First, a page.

Abstract Generalized trust is critical for societies and organizations because it facilitates cooperation beyond the circle of familiar individuals. In contrast to specific trust, which is contained within a relationship, generalized trust represents one’s general willingness to trust others before knowing any specific information about a partner. We present a new theoretical model—the Diversity-Uncertainty-Valence (DUV) Model of Generalized Trust Development—which identifies the factors that de...
Source
#1Marlon Mooijman (Rice University)
#2Maryam Kouchaki (NU: Northwestern University)H-Index: 14
Last. Jesse Graham (UofU: University of Utah)H-Index: 27
view all 4 authors...
Abstract Across seven studies (five preregistered), we show that power reduces the degree to which people morally condemn transgressions that elicit disgust. This effect is explained by power reducing the subjective experience of disgust instead of the categorization of behaviors as disgusting. Power does not reliably reduce other negative emotions besides disgust and the impact of power on disgust and moral judgment is attenuated when participants are instructed to appraise impure behaviors as ...
Source
#1Erika Kirgios (UPenn: University of Pennsylvania)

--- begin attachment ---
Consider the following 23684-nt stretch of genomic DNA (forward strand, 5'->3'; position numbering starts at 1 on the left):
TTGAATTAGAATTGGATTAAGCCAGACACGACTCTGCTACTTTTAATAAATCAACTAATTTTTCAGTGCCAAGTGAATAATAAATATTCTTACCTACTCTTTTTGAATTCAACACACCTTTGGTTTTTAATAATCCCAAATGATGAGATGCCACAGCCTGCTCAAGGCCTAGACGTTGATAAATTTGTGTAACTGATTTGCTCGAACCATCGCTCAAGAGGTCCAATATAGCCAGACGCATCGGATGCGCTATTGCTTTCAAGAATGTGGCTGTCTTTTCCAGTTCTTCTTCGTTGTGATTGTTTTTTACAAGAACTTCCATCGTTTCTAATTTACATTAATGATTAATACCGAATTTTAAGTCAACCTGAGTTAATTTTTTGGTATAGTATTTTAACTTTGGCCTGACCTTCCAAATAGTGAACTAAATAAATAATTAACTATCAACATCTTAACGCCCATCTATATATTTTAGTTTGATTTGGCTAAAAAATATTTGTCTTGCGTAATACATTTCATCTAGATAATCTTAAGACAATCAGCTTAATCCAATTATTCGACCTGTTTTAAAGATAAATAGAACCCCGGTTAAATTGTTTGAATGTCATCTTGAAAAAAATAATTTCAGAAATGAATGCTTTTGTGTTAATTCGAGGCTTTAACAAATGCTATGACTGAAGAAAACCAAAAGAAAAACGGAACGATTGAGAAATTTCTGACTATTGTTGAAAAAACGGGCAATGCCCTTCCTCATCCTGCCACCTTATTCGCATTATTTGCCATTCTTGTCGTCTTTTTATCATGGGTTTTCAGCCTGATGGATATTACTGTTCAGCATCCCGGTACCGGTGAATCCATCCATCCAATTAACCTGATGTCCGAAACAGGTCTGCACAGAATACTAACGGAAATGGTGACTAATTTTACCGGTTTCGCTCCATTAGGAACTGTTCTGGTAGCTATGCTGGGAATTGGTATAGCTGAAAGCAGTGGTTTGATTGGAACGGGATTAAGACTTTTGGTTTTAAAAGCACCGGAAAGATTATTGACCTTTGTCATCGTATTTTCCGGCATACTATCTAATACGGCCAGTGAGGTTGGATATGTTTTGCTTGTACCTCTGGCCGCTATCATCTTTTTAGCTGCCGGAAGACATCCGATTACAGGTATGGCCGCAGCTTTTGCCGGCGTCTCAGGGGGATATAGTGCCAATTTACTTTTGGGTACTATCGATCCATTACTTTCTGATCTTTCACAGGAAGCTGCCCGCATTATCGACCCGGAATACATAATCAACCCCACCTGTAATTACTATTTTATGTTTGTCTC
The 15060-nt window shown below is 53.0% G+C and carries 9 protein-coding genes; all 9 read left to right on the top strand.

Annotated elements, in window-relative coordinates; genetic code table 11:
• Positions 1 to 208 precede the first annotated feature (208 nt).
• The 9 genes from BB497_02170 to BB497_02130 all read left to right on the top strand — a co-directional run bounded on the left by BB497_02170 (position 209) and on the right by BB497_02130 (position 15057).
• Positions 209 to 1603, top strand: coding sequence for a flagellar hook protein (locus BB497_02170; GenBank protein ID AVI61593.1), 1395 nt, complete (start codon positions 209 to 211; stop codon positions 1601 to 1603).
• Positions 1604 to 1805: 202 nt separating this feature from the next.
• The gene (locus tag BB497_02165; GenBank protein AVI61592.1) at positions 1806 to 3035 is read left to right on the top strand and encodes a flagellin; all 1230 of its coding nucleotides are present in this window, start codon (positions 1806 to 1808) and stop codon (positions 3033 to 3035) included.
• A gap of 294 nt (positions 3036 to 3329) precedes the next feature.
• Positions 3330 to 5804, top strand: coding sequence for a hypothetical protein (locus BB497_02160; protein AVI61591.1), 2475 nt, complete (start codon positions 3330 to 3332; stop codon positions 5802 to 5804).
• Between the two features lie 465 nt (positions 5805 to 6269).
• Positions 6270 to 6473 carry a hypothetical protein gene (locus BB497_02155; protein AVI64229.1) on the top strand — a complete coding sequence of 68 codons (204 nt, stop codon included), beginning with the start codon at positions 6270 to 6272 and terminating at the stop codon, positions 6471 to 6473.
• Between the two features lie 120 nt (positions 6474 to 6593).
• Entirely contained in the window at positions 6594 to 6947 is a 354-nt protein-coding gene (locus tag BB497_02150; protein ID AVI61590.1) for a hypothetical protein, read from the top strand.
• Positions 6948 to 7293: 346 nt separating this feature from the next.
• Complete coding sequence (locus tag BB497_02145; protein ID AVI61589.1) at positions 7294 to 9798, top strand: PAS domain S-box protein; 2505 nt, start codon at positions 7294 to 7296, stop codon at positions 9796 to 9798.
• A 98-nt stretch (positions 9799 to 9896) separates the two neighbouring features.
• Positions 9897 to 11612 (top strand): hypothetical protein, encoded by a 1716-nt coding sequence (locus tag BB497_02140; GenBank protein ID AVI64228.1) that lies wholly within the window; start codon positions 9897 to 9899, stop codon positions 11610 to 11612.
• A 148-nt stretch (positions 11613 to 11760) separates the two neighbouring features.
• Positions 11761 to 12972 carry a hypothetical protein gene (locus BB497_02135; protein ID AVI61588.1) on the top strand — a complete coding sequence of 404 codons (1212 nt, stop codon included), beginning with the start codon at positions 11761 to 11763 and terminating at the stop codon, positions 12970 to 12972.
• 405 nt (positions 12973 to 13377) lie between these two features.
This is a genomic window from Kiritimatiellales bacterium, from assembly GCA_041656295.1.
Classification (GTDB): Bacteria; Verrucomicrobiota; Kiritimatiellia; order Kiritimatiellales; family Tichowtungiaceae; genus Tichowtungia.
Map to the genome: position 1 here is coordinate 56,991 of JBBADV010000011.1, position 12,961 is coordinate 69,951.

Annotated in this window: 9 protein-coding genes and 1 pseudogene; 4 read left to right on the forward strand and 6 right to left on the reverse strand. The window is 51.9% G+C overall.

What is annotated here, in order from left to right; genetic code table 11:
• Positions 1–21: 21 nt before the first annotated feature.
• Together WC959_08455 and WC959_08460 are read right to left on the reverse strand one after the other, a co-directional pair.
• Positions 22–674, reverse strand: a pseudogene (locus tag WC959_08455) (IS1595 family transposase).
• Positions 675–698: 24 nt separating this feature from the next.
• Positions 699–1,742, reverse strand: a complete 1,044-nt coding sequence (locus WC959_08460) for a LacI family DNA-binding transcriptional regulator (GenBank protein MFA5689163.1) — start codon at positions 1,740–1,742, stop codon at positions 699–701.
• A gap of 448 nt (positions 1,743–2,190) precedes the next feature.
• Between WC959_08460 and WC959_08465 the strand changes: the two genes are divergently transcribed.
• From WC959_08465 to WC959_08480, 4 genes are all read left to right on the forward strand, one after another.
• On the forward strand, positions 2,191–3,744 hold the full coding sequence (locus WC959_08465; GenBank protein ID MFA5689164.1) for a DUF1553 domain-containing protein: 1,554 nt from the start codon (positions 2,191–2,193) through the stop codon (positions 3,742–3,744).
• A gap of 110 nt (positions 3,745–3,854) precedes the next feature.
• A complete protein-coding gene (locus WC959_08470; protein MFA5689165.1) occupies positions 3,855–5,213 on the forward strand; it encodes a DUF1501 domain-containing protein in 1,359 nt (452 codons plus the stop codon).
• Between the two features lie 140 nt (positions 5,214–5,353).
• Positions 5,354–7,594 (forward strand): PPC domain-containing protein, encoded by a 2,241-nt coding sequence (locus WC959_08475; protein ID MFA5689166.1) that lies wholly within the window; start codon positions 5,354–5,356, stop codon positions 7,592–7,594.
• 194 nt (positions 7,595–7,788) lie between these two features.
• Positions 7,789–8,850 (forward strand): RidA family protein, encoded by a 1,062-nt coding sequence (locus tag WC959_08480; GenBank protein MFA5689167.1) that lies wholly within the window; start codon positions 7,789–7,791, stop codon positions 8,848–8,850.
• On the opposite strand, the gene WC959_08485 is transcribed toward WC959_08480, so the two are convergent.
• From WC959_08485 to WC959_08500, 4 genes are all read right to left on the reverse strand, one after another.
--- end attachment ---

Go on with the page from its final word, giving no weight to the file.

#2Edward H. Chang (UPenn: University of Pennsylvania)H-Index: 2
Last. Katherine L. Milkman (UPenn: University of Pennsylvania)H-Index: 23
view all 3 authors...
Abstract Past research demonstrates that people prefer to affiliate with others who resemble them demographically. However, we posit that when competing for scarce opportunities, strategic considerations moderate the strength of this tendency toward homophily. Across six experiments, we find that anticipated competition weakens people’s desire to join groups that include similar others. When expecting to compete against fellow group members, women are more willing to join all-male groups and Bla...
Source
#1Jana GallusH-Index: 7
#2Sudeep Bhatia (UPenn: University of Pennsylvania)H-Index: 7
view all 2 authors...
Abstract This paper studies the conversations behind the operations of a large-scale, online knowledge production community: Wikipedia. We investigate gender differences in the conversational styles (emotionality) and conversational domain choices (controversiality and gender stereotypicality of content) among contributors, and how these differences change as we look up the organizational hierarchy. In the general population of contributors, we expect and find significant gender differences, whe...